WASHINGTON, Feb. 26 (UPI) -- Several members of Congress have begun sending letters to universities, energy companies and trade associations, seeking information about funding to scientists who have been critical of climate change.
Critics have been quick to label the effort a "witch hunt," but those responsible say the outreach is a logical response to revelations that one of the country's leading climate skeptics had been receiving funding from major players in the energy industry.
Over the weekend, activist group Greenpeace published documents obtained through a Freedom of Information Act request that showed ExxonMobil, Southern Company and others had funneled more than $1 million to Wei-Hock Soon, known as Willie, for research papers and congressional testimony described as "deliverables."
Soon, who is a research scientist at the Harvard-Smithsonian Center for Astrophysics, obliged by publishing several papers in science journals questioning widely held views on climate change. Journals require scientists to disclose all financial conflicts of interest.
Letters were sent to 100 companies and organizations signed by Sens. Edward J. Markey, D-Mass., Barbara Boxer, D-Calif., and Sheldon Whitehouse, D-R.I., while additional letters were mailed to universities signed by Rep. Raúl M. Grijalva, D-Ariz.
"My colleagues and I cannot perform our duties if research or testimony provided to us is influenced by undisclosed financial relationships," Grijalva wrote in his letter.
Some of the letters were addressed directly to prominent climate science critics, including University of Colorado's Roger Pielke, Jr.
Pielke wrote a blog post Wednesday, titled "I am Under 'Investigation," denouncing the efforts of Grijalva and affirming that he has not ever received funding from any fossil fuel companies or representatives.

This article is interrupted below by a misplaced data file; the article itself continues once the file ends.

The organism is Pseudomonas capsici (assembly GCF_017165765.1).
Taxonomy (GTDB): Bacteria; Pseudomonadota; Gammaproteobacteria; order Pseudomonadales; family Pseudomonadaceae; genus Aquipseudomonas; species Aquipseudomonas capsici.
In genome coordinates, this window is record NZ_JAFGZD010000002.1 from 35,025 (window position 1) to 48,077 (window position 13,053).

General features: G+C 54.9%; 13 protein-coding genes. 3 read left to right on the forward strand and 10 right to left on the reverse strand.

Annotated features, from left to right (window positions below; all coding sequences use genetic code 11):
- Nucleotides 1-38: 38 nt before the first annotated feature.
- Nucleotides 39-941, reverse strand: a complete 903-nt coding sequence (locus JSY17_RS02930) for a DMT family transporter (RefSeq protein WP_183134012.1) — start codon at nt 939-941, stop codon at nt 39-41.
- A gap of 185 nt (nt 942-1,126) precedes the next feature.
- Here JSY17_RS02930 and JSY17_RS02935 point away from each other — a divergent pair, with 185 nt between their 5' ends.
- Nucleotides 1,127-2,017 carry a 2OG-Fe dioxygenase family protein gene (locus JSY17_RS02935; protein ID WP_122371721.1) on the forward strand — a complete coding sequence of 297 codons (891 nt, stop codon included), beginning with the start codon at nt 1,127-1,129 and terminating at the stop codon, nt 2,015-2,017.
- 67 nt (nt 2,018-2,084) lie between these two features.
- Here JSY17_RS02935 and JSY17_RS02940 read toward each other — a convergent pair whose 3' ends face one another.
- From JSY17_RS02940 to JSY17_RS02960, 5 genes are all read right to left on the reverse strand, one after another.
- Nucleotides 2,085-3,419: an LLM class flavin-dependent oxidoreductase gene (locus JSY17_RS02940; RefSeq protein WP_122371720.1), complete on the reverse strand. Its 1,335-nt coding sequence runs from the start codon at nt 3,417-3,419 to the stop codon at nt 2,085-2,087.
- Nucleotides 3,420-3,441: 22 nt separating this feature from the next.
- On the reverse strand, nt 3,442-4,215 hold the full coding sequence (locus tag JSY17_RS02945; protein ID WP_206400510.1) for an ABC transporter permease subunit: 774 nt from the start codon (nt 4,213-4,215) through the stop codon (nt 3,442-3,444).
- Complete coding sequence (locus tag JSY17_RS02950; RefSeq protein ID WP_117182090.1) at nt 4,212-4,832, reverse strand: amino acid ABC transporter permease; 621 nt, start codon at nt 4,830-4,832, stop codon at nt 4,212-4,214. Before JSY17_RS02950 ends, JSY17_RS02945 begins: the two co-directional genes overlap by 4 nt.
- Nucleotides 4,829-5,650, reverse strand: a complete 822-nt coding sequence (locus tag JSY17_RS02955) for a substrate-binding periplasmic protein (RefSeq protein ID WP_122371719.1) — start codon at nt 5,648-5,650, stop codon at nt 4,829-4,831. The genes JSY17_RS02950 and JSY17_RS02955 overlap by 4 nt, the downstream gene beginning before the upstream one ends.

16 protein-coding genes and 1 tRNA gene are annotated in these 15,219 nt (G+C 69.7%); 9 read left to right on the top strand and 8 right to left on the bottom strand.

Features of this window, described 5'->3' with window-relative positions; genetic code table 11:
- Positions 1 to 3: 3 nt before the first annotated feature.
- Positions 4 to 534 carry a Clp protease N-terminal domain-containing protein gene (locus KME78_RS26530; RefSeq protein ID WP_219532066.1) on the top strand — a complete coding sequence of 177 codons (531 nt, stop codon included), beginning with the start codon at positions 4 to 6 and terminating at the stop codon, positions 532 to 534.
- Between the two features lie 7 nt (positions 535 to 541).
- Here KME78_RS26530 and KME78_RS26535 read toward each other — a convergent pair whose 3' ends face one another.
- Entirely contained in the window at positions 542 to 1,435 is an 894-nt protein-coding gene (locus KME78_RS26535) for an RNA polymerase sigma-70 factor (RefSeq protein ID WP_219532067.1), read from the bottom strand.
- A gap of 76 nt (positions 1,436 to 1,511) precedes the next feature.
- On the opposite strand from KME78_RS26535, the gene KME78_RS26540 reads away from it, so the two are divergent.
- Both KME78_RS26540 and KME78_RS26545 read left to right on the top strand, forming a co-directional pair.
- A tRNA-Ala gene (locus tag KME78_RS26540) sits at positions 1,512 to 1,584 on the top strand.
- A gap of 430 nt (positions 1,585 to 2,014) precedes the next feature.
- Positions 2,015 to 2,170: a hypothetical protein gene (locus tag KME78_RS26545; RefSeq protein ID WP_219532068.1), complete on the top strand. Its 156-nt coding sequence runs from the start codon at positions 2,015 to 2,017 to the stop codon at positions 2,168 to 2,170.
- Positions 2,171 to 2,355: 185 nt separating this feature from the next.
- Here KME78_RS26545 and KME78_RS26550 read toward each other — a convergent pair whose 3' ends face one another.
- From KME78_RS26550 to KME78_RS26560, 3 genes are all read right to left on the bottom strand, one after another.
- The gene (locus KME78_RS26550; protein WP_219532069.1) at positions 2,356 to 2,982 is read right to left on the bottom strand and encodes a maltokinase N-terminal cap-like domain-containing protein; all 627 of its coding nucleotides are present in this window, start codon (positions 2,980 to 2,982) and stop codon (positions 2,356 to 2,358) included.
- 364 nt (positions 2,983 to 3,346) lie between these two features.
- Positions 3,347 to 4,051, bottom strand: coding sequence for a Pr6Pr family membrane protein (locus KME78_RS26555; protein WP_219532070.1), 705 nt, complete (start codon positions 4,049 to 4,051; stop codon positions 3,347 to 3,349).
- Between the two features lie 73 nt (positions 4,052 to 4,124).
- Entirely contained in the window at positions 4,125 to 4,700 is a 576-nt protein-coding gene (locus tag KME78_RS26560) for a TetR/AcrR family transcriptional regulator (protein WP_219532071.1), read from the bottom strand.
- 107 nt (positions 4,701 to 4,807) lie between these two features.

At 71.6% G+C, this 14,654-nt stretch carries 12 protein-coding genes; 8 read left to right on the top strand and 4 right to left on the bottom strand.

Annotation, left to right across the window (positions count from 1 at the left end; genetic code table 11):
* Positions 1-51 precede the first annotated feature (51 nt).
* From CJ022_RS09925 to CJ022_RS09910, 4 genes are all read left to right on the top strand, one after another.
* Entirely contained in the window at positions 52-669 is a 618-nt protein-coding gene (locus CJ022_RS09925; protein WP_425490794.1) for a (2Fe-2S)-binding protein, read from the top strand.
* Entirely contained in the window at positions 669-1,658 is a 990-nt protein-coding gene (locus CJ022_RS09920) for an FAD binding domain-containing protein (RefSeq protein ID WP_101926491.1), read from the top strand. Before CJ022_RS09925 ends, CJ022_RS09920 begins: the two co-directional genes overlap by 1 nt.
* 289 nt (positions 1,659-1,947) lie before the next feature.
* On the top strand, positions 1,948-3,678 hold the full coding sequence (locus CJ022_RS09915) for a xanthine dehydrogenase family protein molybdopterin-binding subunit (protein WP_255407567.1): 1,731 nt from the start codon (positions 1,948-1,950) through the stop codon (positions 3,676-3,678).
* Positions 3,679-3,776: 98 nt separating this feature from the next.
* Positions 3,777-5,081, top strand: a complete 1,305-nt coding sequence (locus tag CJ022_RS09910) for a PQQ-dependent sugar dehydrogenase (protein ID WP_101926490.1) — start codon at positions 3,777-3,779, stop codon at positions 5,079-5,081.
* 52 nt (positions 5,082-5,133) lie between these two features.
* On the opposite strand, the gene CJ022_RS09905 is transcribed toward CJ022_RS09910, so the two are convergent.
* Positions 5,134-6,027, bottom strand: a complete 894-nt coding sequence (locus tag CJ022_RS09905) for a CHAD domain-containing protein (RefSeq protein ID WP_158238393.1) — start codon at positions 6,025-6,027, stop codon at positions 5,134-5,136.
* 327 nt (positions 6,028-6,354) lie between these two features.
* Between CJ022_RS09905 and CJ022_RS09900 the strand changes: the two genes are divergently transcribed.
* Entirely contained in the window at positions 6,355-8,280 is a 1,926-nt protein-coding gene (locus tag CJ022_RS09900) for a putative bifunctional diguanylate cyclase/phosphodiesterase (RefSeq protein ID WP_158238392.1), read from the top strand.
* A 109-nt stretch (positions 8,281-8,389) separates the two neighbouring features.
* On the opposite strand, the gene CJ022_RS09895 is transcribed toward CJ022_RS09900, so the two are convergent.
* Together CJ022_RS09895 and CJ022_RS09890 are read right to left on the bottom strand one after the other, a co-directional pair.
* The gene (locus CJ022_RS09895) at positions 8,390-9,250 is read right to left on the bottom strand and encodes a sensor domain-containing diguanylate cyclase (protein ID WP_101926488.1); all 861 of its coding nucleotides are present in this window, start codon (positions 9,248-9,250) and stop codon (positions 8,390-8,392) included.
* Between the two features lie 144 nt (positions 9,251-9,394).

"Rep. Grijalva knows this too, because when I have testified before the U.S. Congress, I have disclosed my funding and possible conflicts of interest," Pielke wrote. "So I know with complete certainty that this investigation is a politically motivated 'witch hunt' designed to intimidate me (and others) and to smear my name."
Boxer and her colleagues insist their efforts aren't about intimidation, only about rooting out hidden corporate interests in public discourse.
"We've known for many years that the tobacco industry supported phony science claiming that smoking does not cause cancer. Now it's time for the fossil fuel industry to come clean about funding climate change deniers," Boxer said in a press release.
The last time such an inquiry took place it was led by Republicans, and the targets were a number of prominent climate scientists whose work has lent credence to man-made climate change -- a concept that has convinced the vast majority of scientists.
"It does come across as sort of heavy-handed and overly aggressive," researcher Michael Mann, a Penn State climate scientist and subject of Republican-led probes, told National Journal.
But Mann said that disclosing funding is something no scientists should have a problem with, and is markedly different in tone and substance to the requests he was subject to.
"The difference being that they were demanding materials that are protected under principles of academic freedom -- private deliberations between academics or scientists, unpublished manuscripts, raw source code that was written, stuff that's intrinsic to your work as a scientist," Mann said.